Multi-factor authentication ensures the identity of a user by requiring two separate ways of confirming a person’s identity. You’ve likely encountered this well beyond using a work or school account for accounts linked to your sensitive personal data (like logging into your online banking account), and it is even an option for most email or social media accounts. 

Since this login method requires more than one way of authenticating the person, this is considered a much more secure practice for preventing fraudulent or malicious acts.

Providing Cybersecurity Training

Of the many successful cyberattacks that have taken place, over 80% were traced back to mistakes made by people, like employees who unknowingly give away their system credentials. A common method used by hackers or people with ill intent to gain this information is phishing emails that lead to malware being installed on their device or their information being entered into an unsecured system.

While there are many ways to address cybersecurity, offering employees training or information to help spot cyberthreats like phishing emails is another effective way to reduce these potentially costly mistakes. 

Following the Zero-Trust Security Model

The Zero Trust (ZT) approach, as the name implies, is to always ensure network users and devices are verified rather than trusting that they’re harmless if they’re within the network. This approach requires authorizing all devices on a network in order to operate and verifying credentials to access specific data types before each use.   

This approach also encompasses giving the minimum amount of access possible for someone to complete their job or limited time access to certain types of information. This keeps access to sensitive information or essential data as minimal as possible so that access to information is limited even if an employee’s credentials are stolen.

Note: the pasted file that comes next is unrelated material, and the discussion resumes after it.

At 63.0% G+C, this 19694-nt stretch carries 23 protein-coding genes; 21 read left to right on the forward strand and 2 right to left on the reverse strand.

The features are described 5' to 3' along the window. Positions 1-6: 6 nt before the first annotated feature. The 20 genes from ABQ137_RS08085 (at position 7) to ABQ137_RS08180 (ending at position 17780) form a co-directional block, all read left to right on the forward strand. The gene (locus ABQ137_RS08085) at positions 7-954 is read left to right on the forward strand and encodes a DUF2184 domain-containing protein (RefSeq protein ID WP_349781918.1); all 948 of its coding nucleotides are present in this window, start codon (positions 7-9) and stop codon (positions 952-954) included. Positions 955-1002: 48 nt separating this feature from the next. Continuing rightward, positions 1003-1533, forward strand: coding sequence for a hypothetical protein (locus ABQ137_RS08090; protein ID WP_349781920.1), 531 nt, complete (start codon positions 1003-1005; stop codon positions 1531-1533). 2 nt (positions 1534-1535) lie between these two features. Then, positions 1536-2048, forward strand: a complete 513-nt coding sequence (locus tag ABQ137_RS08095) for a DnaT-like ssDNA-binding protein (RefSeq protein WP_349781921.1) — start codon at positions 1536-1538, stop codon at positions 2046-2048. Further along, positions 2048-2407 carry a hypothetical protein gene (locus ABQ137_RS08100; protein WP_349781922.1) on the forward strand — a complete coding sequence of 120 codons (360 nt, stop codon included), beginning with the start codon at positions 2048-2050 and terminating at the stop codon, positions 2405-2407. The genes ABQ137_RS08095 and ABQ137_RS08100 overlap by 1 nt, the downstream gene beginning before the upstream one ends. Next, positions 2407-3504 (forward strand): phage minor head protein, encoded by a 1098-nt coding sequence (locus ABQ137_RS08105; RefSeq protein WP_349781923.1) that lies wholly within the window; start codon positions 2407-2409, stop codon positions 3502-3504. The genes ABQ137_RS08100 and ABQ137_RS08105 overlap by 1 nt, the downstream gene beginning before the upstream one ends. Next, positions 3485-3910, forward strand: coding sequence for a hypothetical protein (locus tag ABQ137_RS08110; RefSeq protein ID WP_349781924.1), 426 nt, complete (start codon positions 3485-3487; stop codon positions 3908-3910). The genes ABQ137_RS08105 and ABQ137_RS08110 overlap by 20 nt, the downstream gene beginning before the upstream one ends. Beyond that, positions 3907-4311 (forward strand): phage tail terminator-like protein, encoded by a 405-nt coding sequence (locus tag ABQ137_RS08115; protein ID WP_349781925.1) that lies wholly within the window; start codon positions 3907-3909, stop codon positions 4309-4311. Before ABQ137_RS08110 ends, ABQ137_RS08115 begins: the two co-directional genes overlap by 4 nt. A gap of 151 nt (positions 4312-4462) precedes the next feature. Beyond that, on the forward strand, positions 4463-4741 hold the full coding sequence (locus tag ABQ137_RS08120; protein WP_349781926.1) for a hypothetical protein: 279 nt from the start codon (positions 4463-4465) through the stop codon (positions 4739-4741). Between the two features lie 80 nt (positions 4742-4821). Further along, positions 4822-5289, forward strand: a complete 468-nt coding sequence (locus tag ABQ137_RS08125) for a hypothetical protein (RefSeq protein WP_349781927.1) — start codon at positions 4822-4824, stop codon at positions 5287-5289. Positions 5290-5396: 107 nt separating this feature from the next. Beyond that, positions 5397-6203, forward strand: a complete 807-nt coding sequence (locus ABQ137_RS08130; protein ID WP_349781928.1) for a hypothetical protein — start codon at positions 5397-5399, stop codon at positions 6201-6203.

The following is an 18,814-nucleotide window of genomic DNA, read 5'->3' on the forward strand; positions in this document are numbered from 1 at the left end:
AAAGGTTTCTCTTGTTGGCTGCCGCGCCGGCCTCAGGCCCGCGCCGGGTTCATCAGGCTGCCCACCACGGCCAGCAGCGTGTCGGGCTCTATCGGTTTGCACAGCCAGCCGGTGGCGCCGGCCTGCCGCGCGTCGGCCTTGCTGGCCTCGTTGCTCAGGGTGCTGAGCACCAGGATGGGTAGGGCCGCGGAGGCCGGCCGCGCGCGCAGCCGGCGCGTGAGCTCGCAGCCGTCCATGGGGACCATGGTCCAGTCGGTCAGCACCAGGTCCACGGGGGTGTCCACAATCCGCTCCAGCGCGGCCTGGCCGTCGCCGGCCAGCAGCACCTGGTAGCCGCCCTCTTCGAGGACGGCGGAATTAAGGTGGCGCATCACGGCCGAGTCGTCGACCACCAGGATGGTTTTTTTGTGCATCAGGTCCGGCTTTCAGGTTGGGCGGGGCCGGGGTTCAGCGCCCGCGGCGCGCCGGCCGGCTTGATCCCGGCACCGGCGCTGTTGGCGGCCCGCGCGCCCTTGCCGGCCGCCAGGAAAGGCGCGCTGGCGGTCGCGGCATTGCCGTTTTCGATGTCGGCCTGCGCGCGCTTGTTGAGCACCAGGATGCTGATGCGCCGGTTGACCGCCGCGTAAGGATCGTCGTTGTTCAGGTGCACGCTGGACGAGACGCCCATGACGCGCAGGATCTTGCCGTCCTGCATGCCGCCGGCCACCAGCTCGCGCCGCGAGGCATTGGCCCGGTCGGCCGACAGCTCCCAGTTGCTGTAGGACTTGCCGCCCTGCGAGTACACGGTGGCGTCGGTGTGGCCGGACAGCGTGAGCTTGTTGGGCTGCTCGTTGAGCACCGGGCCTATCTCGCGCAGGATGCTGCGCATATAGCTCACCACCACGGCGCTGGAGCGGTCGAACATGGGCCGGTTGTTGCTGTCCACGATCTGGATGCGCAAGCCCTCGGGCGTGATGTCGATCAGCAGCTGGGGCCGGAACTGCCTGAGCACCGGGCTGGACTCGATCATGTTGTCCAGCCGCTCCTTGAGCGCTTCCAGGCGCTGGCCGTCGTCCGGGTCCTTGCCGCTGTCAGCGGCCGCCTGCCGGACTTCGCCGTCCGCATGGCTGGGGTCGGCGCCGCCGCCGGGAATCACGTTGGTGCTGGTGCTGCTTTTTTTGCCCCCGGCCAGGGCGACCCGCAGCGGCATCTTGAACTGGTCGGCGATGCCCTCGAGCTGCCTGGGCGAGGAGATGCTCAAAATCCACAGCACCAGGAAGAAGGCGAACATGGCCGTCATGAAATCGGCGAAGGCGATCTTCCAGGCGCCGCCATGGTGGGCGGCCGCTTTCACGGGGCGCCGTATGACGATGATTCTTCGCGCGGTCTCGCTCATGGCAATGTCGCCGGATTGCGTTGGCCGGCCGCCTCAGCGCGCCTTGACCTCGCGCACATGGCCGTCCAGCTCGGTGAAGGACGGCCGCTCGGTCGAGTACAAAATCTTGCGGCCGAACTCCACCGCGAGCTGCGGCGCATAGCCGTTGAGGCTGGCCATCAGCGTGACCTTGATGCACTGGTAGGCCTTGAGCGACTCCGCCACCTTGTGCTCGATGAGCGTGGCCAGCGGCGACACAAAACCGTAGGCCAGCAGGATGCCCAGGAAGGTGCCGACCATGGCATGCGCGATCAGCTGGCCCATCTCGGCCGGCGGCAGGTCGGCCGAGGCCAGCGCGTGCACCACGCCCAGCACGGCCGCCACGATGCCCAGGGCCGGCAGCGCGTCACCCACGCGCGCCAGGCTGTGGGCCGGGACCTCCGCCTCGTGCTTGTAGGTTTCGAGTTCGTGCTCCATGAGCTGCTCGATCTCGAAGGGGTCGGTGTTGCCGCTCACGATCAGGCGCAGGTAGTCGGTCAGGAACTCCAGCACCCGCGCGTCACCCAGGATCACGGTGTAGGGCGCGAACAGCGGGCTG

Removing Inactive Accounts

When an organization has accounts that are no longer in use after a person has moved on from their job, these accounts must be removed from a network. If not, these accounts can be a gateway to the rest of the network since they’re unmonitored.

Tracking & Auditing User Activity

Tracking and auditing user activity isn’t just for keeping tabs on productivity and ensuring employees aren’t spending their work days streaming shows or gambling online by ensuring they don’t go to the website or websites related to these activities. Tracking and auditing users can be made specific to the activities associated with sensitive information to ensure it’s being used in the intended way by the intended people.

Implementing a Credential Management System

A credential management system (CMS) is typically software that allows high-level management of an organization’s credentials. It can allow for seamless monitoring of active and inactive accounts, auditing user activities, updating permissions and access, and generally make it easier for IT and admin teams to maintain network security.

Summing It Up

From the seemingly small act of crafting a strong password to the all-encompassing implementation of credential management software, taking the time to safeguard employee credentials at all levels adds up. It allows businesses and organizations to continue operating as they should while minimizing cyberthreats and risks — keeping every aspect of the company, its employees, and its clients secure.